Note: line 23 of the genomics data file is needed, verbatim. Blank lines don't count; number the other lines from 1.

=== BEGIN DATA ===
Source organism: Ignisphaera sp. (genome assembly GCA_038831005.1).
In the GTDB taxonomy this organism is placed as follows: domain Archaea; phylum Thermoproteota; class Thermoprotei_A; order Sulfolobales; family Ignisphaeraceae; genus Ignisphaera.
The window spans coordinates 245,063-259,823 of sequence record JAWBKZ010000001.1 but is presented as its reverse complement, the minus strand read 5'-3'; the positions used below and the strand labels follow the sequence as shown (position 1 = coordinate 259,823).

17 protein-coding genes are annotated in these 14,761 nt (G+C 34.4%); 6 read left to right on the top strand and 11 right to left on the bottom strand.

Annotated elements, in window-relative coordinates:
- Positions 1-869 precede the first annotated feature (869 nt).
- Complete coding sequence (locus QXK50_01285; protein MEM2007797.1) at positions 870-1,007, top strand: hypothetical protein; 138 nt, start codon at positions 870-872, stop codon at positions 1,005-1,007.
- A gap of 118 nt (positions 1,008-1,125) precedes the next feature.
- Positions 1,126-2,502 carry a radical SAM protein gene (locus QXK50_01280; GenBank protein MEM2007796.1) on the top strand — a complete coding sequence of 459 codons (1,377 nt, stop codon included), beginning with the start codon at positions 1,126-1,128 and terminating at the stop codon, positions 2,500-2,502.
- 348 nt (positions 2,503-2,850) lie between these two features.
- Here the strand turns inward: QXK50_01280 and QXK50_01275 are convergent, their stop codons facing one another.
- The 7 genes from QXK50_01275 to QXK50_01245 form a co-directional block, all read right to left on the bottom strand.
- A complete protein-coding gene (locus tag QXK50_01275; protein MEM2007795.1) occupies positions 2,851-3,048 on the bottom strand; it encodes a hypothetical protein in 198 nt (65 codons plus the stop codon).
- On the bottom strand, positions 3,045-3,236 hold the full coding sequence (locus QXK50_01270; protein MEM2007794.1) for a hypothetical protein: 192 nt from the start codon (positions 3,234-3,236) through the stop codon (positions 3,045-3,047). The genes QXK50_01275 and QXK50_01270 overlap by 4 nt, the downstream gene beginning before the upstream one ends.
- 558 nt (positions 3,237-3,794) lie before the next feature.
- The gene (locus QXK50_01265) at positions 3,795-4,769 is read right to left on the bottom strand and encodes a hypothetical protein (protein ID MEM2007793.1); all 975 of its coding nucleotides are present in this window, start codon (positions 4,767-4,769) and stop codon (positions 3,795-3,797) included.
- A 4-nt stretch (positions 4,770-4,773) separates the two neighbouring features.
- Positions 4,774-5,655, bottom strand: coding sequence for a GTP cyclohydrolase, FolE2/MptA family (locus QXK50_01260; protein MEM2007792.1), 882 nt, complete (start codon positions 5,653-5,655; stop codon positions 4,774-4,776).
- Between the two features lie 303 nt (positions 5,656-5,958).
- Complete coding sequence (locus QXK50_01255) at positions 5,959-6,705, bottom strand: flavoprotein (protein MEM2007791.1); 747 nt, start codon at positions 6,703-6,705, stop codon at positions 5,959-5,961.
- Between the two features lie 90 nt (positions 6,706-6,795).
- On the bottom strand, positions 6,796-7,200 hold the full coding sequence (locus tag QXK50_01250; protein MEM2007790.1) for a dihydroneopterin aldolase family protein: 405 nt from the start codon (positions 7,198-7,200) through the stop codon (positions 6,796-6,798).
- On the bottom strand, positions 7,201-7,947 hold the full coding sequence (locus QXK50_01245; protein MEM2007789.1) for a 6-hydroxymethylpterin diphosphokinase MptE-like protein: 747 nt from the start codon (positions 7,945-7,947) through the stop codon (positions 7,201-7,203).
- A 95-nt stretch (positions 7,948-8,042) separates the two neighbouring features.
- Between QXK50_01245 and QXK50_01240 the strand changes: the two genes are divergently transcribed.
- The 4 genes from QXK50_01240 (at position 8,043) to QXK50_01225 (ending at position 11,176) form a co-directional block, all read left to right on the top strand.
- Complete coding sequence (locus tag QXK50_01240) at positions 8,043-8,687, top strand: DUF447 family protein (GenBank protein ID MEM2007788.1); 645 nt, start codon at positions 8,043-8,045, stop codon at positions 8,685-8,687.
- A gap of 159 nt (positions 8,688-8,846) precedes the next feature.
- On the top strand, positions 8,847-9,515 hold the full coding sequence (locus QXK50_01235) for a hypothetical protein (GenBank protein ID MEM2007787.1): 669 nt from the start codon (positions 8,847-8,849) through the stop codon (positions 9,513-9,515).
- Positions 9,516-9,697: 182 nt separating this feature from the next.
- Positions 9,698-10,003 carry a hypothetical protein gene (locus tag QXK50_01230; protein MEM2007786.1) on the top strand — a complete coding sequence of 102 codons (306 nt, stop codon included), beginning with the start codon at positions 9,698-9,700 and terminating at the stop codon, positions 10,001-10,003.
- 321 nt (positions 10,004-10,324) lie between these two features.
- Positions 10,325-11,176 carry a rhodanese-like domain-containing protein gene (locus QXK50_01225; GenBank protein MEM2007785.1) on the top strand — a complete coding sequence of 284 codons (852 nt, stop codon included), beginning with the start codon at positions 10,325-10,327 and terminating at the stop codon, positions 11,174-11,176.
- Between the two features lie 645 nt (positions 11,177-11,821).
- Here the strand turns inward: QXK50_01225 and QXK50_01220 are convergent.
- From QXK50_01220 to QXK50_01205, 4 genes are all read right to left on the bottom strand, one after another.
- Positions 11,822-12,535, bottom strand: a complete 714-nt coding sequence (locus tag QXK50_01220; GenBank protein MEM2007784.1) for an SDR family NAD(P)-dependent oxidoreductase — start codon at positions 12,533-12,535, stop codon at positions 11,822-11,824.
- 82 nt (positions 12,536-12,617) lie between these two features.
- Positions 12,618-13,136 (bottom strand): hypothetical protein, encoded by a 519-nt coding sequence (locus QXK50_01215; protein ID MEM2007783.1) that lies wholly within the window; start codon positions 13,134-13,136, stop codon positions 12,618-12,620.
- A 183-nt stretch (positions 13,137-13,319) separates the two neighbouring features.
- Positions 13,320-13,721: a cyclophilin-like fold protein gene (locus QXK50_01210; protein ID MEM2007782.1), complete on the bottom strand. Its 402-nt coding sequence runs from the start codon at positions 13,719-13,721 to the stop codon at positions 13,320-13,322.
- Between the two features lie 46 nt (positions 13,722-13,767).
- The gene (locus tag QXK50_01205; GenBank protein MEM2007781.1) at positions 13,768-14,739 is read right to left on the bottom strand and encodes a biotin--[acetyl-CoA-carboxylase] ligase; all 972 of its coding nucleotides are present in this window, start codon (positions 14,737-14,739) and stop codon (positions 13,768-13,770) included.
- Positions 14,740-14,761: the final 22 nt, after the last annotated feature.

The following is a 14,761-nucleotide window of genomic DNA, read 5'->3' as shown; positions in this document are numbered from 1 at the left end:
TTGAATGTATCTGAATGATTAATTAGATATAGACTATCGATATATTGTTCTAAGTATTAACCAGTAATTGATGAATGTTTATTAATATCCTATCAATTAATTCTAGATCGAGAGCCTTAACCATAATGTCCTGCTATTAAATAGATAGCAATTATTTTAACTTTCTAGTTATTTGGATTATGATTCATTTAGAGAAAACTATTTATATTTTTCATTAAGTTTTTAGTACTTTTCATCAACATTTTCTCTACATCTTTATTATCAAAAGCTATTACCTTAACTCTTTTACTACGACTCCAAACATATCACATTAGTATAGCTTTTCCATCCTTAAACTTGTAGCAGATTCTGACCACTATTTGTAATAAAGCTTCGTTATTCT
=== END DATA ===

- On the bottom strand, positions 7,201-7,947 hold the full coding sequence (locus QXK50_01245; protein MEM2007789.1) for a 6-hydroxymethylpterin diphosphokinase MptE-like protein: 747 nt from the start codon (positions 7,945-7,947) through the stop codon (positions 7,201-7,203).